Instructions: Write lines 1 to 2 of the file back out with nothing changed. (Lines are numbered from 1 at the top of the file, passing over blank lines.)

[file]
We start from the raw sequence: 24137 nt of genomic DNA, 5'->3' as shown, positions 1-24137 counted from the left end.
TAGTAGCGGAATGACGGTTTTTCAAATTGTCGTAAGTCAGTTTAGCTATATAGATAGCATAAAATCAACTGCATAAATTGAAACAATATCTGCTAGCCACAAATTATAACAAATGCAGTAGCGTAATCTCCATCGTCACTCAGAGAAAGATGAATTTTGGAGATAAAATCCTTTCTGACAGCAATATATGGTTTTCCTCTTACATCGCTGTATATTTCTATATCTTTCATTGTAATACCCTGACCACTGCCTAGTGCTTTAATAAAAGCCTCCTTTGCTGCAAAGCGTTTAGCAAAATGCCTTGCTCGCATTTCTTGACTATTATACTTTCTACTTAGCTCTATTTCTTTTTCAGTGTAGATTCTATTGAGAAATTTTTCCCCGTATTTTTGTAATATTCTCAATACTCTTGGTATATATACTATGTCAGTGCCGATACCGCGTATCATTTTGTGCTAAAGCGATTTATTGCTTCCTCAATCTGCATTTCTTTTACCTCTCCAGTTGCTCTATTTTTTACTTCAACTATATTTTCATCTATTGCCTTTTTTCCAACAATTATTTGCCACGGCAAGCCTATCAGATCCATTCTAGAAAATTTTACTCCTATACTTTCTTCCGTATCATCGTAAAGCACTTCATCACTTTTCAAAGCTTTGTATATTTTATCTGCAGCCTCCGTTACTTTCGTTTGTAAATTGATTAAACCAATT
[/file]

We start from the raw sequence: 24137 nt of genomic DNA, 5'->3' as shown, positions 1-24137 counted from the left end.
TAGTAGCGGAATGACGGTTTTTCAAATTGTCGTAAGTCAGTTTAGCTATATAGATAGCATAAAATCAACTGCATAAATTGAAACAATATCTGCTAGCCACAAATTATAACAAATGCAGTAGCGTAATCTCCATCGTCACTCAGAGAAAGATGAATTTTGGAGATAAAATCCTTTCTGACAGCAATATATGGTTTTCCTCTTACATCGCTGTATATTTCTATATCTTTCATTGTAATACCCTGACCACTGCCTAGTGCTTTAATAAAAGCCTCCTTTGCTGCAAAGCGTTTAGCAAAATGCCTTGCTCGCATTTCTTGACTATTATACTTTCTACTTAGCTCTATTTCTTTTTCAGTGTAGATTCTATTGAGAAATTTTTCCCCGTATTTTTGTAATATTCTCAATACTCTTGGTATATATACTATGTCAGTGCCGATACCGCGTATCATTTTGTGCTAAAGCGATTTATTGCTTCCTCAATCTGCATTTCTTTTACCTCTCCAGTTGCTCTATTTTTTACTTCAACTATATTTTCATCTATTGCCTTTTTTCCAACAATTATTTGCCACGGCAAGCCTATCAGATCCATTCTAGAAAATTTTACTCCTATACTTTCTTCCGTATCATCGTAAAGCACTTCATCACTTTTCAAAGCTTTGTATATTTTATCTGCAGCCTCCGTTACTTTCGTTTGTAAATTGATTAAACCAATT